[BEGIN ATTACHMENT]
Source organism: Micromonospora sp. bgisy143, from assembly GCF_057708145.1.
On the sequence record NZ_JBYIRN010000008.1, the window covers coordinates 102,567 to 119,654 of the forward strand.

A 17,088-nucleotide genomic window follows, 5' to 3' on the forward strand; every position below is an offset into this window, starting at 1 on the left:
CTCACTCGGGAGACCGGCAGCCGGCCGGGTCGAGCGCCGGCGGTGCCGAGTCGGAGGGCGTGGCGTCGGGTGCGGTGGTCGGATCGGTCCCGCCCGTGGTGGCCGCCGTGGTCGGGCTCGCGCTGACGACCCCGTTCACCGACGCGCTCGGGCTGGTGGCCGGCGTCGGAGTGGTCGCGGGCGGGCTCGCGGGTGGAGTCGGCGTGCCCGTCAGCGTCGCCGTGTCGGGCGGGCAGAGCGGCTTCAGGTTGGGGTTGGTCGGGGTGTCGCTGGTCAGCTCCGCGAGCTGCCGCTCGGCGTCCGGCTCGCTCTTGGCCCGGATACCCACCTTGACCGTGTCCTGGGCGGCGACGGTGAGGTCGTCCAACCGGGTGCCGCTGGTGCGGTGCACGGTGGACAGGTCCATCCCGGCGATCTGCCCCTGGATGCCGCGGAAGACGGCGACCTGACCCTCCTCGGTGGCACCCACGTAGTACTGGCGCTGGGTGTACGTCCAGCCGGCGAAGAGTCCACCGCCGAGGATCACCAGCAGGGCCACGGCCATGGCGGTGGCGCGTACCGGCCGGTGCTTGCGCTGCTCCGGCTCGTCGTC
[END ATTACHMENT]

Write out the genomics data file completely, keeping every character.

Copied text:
Source organism: Micromonospora sp. bgisy143, from assembly GCF_057708145.1.
On the sequence record NZ_JBYIRN010000008.1, the window covers coordinates 102,567 to 119,654 of the forward strand.

A 17,088-nucleotide genomic window follows, 5' to 3' on the forward strand; every position below is an offset into this window, starting at 1 on the left:
CTCACTCGGGAGACCGGCAGCCGGCCGGGTCGAGCGCCGGCGGTGCCGAGTCGGAGGGCGTGGCGTCGGGTGCGGTGGTCGGATCGGTCCCGCCCGTGGTGGCCGCCGTGGTCGGGCTCGCGCTGACGACCCCGTTCACCGACGCGCTCGGGCTGGTGGCCGGCGTCGGAGTGGTCGCGGGCGGGCTCGCGGGTGGAGTCGGCGTGCCCGTCAGCGTCGCCGTGTCGGGCGGGCAGAGCGGCTTCAGGTTGGGGTTGGTCGGGGTGTCGCTGGTCAGCTCCGCGAGCTGCCGCTCGGCGTCCGGCTCGCTCTTGGCCCGGATACCCACCTTGACCGTGTCCTGGGCGGCGACGGTGAGGTCGTCCAACCGGGTGCCGCTGGTGCGGTGCACGGTGGACAGGTCCATCCCGGCGATCTGCCCCTGGATGCCGCGGAAGACGGCGACCTGACCCTCCTCGGTGGCACCCACGTAGTACTGGCGCTGGGTGTACGTCCAGCCGGCGAAGAGTCCACCGCCGAGGATCACCAGCAGGGCCACGGCCATGGCGGTGGCGCGTACCGGCCGGTGCTTGCGCTGCTCCGGCTCGTCGTC